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ELECTION SERIES #8
State regulation of civil society has grown consistently over the past decade, raising concerns over the eroding role of the latter in shaping democratic decision-making. The ERC-funded STATORG project has investigated this issue across several long-lived democracies, considering country-specific regulations and how these affect civil society organisations.
ELECTION SERIES #7
Why are some people more likely to vote or stand for election than others? Researchers based in Sweden are doing some deep data diving to find out how our social surroundings and our genes influence political participation.
ELECTION SERIES #4
The EU-funded POLCON project aims to understand the impact that the Great Recession has had on the development of political conflict in Europe.
ELECTION SERIES #5
One would not be mistaken to assume that traditional party politics has become side‑lined by the rise of an angrier, more direct form of protest politics, supercharged by years of austerity following the financial crash of 2008-2009. One ERC-funded project, POLPART, has been dedicated to understanding how and why people become engaged in politics and what this means for ongoing efforts to strengthen and preserve our democracies for the future.
ELECTION SERIES #3
The traditional pencil-and-paper method to mark your vote in the polling booth has been gradually replaced by electronic voting machines in many countries, in Europe and beyond. Ensuring the security of electronic voting machines and quelling fears of vote-rigging have become ever more important. One ERC-funded researcher has been working tirelessly to develop such an e-voting system through two projects, SEEVS and its follow-up SEEVCA.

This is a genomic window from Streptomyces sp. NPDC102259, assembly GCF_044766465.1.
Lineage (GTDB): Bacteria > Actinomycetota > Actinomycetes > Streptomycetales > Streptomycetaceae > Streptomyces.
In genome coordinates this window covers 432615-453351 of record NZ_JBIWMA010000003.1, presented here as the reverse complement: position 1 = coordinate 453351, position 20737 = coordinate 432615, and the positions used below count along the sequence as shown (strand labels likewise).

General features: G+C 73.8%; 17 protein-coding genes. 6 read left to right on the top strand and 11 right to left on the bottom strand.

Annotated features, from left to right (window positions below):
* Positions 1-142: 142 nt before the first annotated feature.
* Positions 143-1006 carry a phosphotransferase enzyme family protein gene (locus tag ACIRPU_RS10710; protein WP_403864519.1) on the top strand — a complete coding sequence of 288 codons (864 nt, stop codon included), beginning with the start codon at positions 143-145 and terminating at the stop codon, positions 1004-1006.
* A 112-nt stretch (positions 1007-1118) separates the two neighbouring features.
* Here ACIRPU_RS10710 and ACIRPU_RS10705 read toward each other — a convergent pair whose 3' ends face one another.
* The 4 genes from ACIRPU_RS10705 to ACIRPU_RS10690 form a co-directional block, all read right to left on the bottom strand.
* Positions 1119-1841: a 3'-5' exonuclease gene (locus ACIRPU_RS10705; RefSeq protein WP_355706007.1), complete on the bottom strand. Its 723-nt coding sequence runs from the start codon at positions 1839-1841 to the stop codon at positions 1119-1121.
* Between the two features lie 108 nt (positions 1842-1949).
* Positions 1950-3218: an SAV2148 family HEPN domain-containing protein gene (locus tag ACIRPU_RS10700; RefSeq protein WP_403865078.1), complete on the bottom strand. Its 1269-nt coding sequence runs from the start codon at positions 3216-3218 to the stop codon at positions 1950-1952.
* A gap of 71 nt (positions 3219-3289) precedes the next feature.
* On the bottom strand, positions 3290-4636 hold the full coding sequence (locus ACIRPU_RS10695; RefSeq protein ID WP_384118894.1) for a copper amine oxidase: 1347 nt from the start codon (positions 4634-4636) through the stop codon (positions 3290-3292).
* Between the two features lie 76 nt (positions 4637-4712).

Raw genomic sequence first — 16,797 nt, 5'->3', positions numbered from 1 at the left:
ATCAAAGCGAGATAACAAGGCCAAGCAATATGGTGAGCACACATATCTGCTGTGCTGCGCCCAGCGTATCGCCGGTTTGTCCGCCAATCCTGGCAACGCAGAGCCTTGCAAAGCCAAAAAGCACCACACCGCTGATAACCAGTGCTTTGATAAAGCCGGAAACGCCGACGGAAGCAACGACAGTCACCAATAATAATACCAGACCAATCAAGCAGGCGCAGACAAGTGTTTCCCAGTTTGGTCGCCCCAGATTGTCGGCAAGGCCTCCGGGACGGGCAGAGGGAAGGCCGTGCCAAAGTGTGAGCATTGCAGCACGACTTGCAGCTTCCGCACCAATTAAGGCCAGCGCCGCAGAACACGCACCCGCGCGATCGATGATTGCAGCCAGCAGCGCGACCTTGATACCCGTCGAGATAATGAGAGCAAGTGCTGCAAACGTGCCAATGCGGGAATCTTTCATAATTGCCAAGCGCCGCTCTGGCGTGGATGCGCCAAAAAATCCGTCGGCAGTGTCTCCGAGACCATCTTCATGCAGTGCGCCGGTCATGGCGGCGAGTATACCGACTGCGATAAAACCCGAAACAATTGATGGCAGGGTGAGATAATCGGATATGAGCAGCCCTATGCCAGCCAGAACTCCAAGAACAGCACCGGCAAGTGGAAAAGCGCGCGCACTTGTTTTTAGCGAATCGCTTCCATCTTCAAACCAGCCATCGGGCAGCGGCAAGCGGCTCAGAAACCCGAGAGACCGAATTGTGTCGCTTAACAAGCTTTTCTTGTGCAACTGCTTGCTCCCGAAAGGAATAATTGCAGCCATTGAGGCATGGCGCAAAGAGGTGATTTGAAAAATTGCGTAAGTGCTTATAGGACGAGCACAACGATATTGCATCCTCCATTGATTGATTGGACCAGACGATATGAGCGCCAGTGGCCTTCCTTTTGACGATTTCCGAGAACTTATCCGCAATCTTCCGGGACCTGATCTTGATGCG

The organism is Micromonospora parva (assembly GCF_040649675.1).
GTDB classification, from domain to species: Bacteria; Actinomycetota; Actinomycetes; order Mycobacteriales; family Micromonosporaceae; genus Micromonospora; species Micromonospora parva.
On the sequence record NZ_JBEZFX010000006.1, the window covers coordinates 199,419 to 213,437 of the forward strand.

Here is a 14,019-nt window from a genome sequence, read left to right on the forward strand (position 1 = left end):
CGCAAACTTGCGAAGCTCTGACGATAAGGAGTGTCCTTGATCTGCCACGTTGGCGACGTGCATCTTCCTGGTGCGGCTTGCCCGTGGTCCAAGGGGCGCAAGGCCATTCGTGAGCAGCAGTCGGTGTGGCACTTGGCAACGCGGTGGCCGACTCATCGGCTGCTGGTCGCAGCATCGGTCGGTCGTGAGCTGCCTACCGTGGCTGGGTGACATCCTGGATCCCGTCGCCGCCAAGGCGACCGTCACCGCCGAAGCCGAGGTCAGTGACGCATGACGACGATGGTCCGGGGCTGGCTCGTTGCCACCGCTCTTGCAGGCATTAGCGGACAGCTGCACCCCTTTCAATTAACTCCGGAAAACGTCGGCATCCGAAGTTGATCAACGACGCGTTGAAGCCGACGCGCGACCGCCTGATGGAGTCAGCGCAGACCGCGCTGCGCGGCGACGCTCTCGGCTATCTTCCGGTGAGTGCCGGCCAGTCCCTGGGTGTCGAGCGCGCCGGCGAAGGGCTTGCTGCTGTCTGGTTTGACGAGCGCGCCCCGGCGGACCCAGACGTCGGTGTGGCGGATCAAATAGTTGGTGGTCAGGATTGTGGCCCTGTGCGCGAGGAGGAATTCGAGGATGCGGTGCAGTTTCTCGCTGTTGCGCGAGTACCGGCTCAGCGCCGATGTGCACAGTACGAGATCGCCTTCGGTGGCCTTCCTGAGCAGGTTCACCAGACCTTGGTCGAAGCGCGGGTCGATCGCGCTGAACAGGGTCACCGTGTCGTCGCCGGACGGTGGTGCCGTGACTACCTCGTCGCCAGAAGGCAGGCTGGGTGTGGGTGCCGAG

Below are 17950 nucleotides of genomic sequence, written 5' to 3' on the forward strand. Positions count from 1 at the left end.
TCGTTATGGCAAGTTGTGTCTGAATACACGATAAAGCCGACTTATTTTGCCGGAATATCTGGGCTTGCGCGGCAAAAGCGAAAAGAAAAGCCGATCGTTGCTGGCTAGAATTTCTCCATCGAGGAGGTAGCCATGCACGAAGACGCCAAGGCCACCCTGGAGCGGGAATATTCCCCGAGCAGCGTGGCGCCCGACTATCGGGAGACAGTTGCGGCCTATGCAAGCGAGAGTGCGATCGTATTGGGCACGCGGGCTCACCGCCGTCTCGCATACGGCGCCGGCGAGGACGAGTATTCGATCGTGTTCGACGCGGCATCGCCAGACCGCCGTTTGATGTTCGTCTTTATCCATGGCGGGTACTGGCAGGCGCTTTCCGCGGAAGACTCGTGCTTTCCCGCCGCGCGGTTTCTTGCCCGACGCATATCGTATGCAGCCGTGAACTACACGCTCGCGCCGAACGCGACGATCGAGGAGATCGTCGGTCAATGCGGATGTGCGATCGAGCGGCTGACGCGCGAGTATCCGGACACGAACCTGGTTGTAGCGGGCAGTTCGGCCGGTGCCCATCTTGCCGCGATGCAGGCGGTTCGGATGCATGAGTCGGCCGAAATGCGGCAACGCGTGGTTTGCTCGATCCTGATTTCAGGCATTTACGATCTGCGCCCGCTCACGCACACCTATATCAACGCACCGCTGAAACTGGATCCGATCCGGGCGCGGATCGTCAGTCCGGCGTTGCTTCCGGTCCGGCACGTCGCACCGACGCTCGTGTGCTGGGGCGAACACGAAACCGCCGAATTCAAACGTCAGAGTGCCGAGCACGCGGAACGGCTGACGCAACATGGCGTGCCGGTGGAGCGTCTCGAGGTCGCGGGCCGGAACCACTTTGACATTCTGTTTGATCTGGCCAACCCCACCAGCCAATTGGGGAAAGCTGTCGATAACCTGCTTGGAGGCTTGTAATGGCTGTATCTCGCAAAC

ELECTION SERIES #2
Because the European Parliament represents such a diverse group of people, with different cultural and political backgrounds, it is the perfect ground to understand how gender equality operates in the halls of power. ERC grantee Johanna Kantola and her team have shadowed many members of Parliament and their teams, to study gender practices and policies inside Europe’s legislative machine.
ELECTION SERIES #1
There is now more information circulating than at any other time in history. Every day mind-boggling amounts of data are produced, reaching over 2.5 quintillion bytes. With the European elections just around the corner, we take a look at an ERC funded project on how politicians stay knowledgeable amidst this information overload. The research by grantee Prof. Stefaan Walgrave from the University of Antwerp compares how different politicians process information and then act on it in three western, post-industrialist parliamentary democracies - Israel, Belgium and Canada. An original study, which unveils some optimistic findings just as voters prepare to head to the polls.
The increasing development of wearable technology sparks the need for new, innovative ways to interact with our shiny gadgets. Deviating from the conventional approach based on touch-sensitive devices, Prof. Jürgen Steimle aims at producing body-worn user interfaces that can be applied directly on the skin. Highly personalised, biocompatible and ultrathin, these devices will seamlessly blend with the human skin to create a technological extension of our body.
On 30 November and 1st December, the G20 2018 Summit will take place in Buenos Aires, Argentina. The leaders and Ministers of finances of the World's major economies, including the European Union, will address the pressing concerns and challenges related to the global economy and finances. In this high decision-making forum, Prof. Irma Mosquera Valderrama has managed to make a place for her independent expertise, raising the voices of developing countries.
The amount of currently available biomedical data is overwhelming. Large databases exist at different scales, from genes, to proteins, to patients' histories. But what do scientists do with all this information? Serbian-born Professor Nataša Pržulj, from University College London, works with Big Data to establish patterns and gain knowledge that could revolutionise how we treat diseases.